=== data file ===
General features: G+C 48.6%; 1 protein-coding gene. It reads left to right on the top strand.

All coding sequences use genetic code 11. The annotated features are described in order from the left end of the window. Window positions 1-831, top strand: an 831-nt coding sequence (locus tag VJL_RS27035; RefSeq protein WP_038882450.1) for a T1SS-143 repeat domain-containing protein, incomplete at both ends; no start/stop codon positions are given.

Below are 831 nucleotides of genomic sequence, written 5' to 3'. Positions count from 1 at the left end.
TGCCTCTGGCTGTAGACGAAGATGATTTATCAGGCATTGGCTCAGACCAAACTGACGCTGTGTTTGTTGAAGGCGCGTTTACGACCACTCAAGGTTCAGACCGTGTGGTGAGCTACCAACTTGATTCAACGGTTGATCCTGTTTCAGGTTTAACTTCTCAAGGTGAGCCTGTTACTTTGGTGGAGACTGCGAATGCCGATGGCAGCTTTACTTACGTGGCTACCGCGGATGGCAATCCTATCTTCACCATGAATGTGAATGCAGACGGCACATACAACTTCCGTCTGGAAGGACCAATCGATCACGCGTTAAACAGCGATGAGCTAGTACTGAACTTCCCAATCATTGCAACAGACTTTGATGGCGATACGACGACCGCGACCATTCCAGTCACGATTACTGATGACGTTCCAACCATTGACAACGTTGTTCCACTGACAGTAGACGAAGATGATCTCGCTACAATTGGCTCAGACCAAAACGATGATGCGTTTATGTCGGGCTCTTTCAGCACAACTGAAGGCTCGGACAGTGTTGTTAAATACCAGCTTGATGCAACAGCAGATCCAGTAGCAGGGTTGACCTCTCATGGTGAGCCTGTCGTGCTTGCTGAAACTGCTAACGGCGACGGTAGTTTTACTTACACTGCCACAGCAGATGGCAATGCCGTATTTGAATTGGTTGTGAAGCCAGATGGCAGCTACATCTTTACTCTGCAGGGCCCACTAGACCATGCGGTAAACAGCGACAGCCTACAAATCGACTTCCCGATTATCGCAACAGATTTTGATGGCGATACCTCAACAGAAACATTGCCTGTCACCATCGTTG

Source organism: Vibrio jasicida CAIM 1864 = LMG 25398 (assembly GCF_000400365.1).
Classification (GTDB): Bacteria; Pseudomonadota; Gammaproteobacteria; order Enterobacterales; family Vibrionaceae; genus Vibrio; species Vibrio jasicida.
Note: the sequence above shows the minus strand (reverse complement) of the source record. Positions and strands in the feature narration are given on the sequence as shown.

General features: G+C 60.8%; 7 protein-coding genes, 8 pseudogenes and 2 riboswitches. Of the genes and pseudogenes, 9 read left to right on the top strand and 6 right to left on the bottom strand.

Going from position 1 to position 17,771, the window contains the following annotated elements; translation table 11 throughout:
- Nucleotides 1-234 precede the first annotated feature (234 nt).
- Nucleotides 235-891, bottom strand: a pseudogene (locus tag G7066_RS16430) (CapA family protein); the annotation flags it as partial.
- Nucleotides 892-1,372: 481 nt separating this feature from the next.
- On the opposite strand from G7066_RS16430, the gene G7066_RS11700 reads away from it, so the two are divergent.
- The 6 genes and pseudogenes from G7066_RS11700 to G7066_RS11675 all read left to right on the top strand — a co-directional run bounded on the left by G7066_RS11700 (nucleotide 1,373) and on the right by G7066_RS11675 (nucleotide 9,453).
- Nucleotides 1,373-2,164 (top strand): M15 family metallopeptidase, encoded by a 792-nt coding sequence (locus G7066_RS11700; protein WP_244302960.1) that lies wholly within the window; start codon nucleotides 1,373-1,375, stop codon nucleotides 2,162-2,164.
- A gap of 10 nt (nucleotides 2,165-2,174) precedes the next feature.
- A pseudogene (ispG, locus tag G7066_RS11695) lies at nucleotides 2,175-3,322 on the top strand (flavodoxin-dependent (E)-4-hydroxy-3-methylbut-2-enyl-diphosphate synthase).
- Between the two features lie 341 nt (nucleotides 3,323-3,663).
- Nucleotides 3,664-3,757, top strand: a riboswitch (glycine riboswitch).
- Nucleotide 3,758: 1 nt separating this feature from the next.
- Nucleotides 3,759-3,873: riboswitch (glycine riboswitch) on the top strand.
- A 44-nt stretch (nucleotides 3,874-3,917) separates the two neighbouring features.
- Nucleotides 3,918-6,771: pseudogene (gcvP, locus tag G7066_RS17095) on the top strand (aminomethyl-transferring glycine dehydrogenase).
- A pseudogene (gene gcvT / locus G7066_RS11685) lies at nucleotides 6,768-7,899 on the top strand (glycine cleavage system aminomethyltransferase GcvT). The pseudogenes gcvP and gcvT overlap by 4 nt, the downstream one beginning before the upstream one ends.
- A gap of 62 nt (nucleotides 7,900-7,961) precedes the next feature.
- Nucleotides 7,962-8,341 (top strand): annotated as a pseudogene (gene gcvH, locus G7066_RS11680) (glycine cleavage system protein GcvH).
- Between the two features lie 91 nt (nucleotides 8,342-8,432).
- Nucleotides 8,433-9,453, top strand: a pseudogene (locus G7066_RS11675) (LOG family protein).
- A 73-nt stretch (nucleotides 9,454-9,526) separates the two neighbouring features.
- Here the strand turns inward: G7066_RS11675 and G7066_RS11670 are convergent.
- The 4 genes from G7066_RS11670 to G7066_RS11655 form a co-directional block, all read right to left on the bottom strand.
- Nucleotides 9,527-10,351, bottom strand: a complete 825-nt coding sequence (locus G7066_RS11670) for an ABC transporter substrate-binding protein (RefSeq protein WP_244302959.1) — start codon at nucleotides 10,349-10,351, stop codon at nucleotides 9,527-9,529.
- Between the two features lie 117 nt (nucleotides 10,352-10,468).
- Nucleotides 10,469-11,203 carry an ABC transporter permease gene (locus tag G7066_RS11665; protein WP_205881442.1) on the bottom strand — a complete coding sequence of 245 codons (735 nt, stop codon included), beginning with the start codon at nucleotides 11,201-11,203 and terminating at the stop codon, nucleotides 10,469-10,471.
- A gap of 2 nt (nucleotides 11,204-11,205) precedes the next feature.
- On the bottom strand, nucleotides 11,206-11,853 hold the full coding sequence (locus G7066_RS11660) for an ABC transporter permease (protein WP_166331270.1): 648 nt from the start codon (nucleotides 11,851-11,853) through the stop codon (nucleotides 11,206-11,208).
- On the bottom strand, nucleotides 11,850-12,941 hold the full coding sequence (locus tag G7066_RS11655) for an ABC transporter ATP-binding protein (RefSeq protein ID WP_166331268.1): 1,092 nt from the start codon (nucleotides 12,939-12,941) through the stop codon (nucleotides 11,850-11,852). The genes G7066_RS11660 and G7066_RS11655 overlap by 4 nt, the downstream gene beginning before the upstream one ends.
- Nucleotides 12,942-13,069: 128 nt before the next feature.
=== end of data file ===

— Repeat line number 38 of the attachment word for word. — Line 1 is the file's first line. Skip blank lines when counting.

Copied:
- Nucleotides 12,942-13,069: 128 nt before the next feature.